"Science is not a boy's game, it's not a girl's game. It's everyone's game," said Nichelle Nichols, the actress who played communication expert Nyota Uhura in Star Trek: The Original Series television show in the 1960s.
This statement reverberates even louder today, 11 February, which is International Day of Women and Girls in Science. It was designed to "recognise the critical role women and girls play in science and technology".
Data shows only 28 per cent of scientific researchers worldwide are women, and that “only 30 per cent of all female students select science, technology, engineering or mathematics-related fields in higher education”.
But there are moves to try and change this. António Guterres, Secretary-General of the United Nations — whose general assembly voted in 2015 to introduce the awareness day — said a gender gap was holding science back.
“To rise to the challenges of the 21st century, we need to harness our full potential," he said. "That requires dismantling gender stereotypes. It means supporting the careers of women scientists and researchers."
To mark the day, Euronews has taken a look at six women in science and technology that are making a difference today.
Bulgarian-born and Austrian-based Kristina Tsvetanova has an academic background in Industrial Engineering and is the co-founder & CEO of BLITAB Technology.
She helped create the BLITAB, the first-ever Braille tablet for the blind and visually impaired.
As reported on the company’s website, the mobile device uses an in-house developed technology that “creates tactile text and graphics in real-time”.
How exactly does BLITAB convert documents into Braille text? The tablet's screen is composed of little smart dots (also known as "tixels") that raise from the surface when a text appears and fall down as soon as the text changes.
Palestinian chemical engineer Enass Abo-Hamed completed her PhD at Cambridge University and currently serves as a technology expert consultant and Royal Academy of Engineering Enterprise Fellow to the Research Executive Agency (REA) of the European Commission.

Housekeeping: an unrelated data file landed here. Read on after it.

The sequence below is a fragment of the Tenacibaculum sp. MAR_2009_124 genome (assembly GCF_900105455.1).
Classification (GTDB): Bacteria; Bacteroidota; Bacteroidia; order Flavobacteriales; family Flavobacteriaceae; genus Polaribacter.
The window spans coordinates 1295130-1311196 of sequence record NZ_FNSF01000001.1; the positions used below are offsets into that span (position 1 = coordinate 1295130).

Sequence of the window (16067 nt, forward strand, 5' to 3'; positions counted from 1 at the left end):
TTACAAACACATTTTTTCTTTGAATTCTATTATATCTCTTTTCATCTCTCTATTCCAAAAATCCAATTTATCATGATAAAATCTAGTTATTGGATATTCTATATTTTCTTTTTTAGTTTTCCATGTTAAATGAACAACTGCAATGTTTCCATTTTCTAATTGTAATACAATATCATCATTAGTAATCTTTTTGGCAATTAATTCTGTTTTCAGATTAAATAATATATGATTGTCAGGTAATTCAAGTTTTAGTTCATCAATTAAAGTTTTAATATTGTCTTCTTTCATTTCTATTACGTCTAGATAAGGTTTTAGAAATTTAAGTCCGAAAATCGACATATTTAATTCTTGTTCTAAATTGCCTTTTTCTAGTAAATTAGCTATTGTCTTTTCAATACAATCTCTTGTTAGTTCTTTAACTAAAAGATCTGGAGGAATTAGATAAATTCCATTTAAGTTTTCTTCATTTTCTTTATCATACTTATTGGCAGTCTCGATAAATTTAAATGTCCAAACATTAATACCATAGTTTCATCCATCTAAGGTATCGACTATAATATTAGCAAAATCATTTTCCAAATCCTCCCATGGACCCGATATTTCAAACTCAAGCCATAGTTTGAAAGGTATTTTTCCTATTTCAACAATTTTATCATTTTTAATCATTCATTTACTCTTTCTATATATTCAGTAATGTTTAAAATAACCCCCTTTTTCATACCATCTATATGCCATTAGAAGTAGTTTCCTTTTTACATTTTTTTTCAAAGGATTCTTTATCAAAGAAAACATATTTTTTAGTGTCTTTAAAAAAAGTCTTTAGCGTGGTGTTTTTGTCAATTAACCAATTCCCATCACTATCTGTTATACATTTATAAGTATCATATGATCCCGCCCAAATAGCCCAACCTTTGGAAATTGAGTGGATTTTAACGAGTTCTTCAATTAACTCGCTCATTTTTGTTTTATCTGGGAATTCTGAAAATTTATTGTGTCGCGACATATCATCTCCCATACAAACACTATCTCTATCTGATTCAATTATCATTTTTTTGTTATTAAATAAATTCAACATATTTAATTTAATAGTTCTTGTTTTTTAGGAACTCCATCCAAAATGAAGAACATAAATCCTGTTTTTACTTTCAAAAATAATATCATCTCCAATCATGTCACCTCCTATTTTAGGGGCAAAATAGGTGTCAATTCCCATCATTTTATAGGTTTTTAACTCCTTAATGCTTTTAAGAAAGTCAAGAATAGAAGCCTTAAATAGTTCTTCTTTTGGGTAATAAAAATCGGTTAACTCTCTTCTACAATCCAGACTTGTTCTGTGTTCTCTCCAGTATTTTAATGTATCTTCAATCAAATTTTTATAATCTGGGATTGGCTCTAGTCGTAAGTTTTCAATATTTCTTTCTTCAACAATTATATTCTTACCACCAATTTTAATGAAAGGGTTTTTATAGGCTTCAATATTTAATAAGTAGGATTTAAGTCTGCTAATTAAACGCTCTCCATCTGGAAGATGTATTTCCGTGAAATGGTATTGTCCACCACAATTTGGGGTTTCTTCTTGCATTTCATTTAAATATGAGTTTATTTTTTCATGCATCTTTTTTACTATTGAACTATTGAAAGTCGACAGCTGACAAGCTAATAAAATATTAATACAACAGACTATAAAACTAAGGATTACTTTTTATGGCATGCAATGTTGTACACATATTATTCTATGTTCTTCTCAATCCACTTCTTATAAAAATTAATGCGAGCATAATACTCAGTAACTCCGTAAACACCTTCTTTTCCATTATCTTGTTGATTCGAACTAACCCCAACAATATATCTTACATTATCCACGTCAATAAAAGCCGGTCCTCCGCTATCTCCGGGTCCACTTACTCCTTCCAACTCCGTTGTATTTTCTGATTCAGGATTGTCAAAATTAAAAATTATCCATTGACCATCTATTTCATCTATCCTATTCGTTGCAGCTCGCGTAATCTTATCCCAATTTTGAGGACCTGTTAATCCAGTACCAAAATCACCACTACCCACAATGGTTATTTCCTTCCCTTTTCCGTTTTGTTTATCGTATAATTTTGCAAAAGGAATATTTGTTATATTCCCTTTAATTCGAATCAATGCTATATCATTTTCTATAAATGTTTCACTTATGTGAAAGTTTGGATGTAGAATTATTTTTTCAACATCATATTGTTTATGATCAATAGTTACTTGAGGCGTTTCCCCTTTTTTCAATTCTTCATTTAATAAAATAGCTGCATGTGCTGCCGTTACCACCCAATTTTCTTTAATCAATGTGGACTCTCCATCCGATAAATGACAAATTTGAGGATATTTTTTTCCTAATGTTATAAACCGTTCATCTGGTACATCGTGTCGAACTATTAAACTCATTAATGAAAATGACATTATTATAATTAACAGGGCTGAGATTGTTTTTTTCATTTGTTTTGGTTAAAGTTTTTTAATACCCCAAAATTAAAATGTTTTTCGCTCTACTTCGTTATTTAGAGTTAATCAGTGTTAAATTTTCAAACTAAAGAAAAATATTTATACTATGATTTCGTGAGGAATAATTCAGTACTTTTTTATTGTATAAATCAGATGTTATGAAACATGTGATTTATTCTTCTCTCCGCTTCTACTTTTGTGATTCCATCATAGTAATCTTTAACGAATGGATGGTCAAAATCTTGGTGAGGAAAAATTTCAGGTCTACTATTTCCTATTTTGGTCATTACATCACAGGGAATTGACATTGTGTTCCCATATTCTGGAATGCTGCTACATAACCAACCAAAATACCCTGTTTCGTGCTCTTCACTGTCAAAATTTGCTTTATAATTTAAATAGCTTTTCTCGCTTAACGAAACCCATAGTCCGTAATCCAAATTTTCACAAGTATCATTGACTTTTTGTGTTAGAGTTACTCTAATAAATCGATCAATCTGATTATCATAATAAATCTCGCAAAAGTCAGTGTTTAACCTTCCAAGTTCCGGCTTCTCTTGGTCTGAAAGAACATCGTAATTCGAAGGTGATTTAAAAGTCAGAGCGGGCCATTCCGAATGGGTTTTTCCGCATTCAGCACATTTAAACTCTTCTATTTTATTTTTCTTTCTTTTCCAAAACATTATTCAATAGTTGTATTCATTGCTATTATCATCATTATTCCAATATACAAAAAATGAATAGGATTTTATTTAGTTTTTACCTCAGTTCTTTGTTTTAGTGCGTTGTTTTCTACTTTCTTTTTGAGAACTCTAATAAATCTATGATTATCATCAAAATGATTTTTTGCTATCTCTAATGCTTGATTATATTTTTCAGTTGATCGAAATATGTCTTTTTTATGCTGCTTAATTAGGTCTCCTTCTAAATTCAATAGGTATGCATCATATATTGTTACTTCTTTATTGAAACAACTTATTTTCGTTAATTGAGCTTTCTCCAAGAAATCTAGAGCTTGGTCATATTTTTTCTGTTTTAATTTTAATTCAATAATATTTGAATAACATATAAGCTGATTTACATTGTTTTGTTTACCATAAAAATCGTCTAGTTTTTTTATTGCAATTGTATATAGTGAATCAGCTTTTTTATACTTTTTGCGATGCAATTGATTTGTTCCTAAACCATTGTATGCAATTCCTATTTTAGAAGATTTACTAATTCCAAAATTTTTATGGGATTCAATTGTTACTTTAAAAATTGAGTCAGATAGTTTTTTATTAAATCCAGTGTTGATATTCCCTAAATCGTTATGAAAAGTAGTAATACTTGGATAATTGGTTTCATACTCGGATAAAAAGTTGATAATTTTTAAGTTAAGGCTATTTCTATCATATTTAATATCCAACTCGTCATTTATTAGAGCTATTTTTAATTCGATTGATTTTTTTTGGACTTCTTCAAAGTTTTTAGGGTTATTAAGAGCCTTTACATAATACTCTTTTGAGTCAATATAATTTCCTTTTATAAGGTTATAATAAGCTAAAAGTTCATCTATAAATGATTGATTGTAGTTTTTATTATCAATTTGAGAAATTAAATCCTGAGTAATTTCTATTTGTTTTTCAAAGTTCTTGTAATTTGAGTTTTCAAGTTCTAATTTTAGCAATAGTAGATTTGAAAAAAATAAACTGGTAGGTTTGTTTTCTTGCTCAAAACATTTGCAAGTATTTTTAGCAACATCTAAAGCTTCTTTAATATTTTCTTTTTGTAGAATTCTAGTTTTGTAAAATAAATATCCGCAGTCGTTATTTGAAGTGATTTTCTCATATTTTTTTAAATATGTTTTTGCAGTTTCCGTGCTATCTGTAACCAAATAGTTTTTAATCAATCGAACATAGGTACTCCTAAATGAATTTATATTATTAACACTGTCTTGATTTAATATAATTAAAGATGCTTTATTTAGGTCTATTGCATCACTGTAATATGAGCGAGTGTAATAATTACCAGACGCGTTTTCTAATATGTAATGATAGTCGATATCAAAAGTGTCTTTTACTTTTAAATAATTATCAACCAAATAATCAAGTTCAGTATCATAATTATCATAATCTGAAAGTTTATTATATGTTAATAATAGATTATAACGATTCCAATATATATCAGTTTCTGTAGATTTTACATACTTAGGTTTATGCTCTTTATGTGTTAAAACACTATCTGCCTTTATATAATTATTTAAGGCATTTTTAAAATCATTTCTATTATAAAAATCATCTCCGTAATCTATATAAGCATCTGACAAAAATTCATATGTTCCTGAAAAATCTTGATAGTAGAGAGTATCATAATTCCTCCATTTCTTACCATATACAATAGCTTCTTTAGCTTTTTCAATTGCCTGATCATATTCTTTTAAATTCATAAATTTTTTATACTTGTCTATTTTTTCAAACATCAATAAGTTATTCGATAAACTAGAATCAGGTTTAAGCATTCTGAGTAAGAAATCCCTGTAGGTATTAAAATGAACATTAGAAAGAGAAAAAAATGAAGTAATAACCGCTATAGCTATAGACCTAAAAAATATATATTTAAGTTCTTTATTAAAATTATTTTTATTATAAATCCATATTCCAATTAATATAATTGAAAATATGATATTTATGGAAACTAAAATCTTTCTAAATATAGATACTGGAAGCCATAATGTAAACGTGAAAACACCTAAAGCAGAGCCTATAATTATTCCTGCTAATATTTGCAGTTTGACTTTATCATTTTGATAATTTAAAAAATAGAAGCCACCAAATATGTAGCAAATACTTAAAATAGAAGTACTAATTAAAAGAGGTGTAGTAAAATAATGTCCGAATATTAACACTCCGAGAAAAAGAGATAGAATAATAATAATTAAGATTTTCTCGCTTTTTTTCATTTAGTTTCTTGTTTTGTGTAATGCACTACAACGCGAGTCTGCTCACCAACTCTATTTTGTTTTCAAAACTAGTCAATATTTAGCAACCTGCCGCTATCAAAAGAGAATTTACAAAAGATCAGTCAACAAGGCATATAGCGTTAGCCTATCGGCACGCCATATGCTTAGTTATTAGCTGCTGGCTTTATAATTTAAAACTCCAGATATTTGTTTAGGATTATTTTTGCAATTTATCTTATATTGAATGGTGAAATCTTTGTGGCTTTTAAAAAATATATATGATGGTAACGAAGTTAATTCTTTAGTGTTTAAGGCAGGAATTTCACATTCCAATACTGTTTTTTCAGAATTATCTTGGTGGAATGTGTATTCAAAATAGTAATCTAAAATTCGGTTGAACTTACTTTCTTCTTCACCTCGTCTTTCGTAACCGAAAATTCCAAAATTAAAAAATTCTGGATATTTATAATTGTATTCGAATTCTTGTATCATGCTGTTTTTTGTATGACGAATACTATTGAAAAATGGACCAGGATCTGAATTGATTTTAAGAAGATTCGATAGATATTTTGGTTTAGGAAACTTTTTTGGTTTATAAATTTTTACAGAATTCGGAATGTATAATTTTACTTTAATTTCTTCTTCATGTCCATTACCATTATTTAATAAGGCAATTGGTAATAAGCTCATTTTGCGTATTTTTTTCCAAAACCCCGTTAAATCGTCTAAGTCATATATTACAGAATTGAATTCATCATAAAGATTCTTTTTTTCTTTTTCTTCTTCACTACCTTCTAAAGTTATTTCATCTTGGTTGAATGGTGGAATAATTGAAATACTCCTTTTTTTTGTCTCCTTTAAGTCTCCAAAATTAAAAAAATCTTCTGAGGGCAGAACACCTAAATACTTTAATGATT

She is the co-founder and CEO of the British clean tech company H2GO Power, which offers zero-emission, low-cost hydrogen energy production and storage to communities who have no access to electricity.
H2GO Power's mission is to “provide clean, reliable power from renewable sources that meets decarbonization targets fast, bringing profitable social impact to millions across the world.”
Sylke Hoehnel and Nathalie Brandenberg
The pair met at the Swiss Federal Institute of Technology in Lausanne and co-founded in 2016 their biotech company SUN Bioscience.
The two scientists developed a medical robotic technology named Gri3D designed to standardise the culture of organoids - namely the production of three-dimensional clusters of cells that develop into miniature organs.
The use of Gri3D allows to obtain a clearer screening of the organoids and hence facilitates the personalisation of treatment for patients.
Swedish bio-medical researcher and artist Petra Wadström invented Solvatten, a technology capable of purifying and heating up to 75°C water through the use of solar energy.
The device, which resembles a Jerry can, is composed of two units that contain up to five litres of water each and is activated by placing it under direct sunlight. The heat and UV light will clear the dirty water from pathogenic material between 2 and 6 hours.
Ester Caffarel-Salvador is a Spanish biotechnologist and research affiliate at the Laboratory of Prof. Robert Langer at the Massachusetts Institute of Technology (MIT).
Before moving to the United States, she studied in Spain, in Italy and in Northern Ireland, where she obtained her PhD in Pharmacy from Queen's University Belfast.
Caffarel-Salvador has designed an insulin pill that delivers the drug orally. This innovative capsule cannot be degraded within the gastrointestinal tract and allows diabetic patients to avoid needles and painful injection procedures.